WASHINGTON (Reuters) - Four scientists who specialized in sweet potatoes were named the winners of this year’s World Food Prize on Tuesday for their work to make foods more nutritious.
Maria Andrade of Cape Verde, Robert Mwanga of Uganda and American Jan Low, who all are from the Lima, Peru-based International Potato Center, and American Howarth Bouis of the international research group HarvestPlus were honored in a ceremony at the U.S. State Department.
Kenneth M. Quinn, president of the World Food Prize Foundation, called their work “a breakthrough achievement in developing and implementing biofortification.”
He defined biofortification as “the process of breeding critical vitamins and micronutrients into staple crops, thereby dramatically reducing hidden hunger and improving health for millions and millions of people.”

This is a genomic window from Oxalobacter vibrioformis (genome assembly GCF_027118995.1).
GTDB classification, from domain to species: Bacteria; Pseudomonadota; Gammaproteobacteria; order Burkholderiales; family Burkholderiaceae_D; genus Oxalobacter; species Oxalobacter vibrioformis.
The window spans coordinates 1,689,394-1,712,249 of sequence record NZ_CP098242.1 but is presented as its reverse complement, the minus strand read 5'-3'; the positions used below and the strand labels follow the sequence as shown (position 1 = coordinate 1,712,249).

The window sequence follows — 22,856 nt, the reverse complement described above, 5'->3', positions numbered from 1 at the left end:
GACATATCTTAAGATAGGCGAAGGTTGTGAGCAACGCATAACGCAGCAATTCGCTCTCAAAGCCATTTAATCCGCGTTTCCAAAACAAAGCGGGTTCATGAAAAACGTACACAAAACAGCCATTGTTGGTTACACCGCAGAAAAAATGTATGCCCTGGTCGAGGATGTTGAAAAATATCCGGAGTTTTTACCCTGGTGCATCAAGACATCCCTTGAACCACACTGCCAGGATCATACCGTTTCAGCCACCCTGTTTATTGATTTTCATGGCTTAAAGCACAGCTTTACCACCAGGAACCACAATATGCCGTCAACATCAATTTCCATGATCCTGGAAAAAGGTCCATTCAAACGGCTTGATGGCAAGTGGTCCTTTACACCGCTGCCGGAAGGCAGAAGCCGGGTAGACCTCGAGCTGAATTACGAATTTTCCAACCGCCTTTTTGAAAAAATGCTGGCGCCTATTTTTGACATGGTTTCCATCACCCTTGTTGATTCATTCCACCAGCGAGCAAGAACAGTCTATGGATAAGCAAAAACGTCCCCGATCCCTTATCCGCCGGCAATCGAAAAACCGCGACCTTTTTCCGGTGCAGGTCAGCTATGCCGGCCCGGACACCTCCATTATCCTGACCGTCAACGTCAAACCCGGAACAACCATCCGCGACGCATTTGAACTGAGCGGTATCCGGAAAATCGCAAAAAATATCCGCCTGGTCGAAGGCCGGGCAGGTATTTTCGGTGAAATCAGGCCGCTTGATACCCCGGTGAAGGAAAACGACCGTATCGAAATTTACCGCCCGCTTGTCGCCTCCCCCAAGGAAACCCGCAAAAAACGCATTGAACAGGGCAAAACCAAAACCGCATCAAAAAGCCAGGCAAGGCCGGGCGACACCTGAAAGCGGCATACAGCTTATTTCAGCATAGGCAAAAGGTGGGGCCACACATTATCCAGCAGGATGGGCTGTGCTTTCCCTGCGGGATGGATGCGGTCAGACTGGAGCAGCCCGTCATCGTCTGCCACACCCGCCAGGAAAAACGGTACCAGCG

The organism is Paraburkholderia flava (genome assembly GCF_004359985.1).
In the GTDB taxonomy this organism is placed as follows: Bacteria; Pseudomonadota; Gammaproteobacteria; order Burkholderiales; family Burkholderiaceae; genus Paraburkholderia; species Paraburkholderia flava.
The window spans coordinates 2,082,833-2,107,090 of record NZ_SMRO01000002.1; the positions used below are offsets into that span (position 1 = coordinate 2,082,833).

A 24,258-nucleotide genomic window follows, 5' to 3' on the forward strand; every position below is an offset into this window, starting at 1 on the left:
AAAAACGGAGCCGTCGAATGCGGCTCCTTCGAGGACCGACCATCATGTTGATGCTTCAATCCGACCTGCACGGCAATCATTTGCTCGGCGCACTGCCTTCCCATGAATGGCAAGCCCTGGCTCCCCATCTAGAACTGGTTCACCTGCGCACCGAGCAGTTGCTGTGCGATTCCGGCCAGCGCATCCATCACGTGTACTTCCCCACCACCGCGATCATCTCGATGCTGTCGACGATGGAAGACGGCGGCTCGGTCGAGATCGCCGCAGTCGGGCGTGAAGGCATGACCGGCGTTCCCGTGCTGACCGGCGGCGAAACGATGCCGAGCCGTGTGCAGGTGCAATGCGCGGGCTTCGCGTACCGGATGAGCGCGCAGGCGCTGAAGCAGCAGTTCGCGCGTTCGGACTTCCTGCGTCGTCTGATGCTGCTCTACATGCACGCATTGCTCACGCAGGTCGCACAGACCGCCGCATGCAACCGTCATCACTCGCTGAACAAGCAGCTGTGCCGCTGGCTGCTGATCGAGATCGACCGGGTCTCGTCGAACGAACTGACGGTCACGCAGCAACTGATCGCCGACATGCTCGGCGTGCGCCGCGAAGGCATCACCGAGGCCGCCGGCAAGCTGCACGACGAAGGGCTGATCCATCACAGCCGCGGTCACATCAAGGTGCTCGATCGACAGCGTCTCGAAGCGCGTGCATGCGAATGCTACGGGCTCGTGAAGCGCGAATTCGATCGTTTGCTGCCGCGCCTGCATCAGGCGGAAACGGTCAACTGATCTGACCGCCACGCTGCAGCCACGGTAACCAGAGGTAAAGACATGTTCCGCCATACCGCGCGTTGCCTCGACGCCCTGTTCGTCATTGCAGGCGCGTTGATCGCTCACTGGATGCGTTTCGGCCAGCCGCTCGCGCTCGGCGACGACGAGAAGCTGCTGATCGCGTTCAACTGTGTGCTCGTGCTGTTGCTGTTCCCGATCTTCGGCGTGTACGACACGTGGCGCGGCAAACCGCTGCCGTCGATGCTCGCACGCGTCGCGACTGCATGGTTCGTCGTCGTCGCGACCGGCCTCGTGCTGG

The honorees’ work has focused on the orange-fleshed sweet potato, an important source of vitamin A, especially in sub-Saharan Africa. Vitamin A deficiency, especially there and in Asia, is a cause of blindness and premature death, according to the International Potato Center, an agriculture research center based in Lima, Peru.
“The impact of the work of all four winners will be felt around the globe but particularly in sub-Saharan Africa,” said Gayle Smith, head of the U.S. Agency for International Development.
The prize is awarded annually by the World Food Prize Foundation for food and agriculture innovation. The scientists will share the $250,000 prize equally and it will be awarded at a ceremony during World Food Prize week in Des Moines, Iowa, in October, when the prize will celebrate its 30th anniversary.
Past recipients include John Kufuour, a former president of Ghana; former U.S. Senators Bob Dole and George McGovern; and Grameen Bank founder and Nobel laureate Dr. Muhammad Yunus of Bangladesh.
Reporting by Isma'il Kushkush; Editing by John Walcott and Bill Trott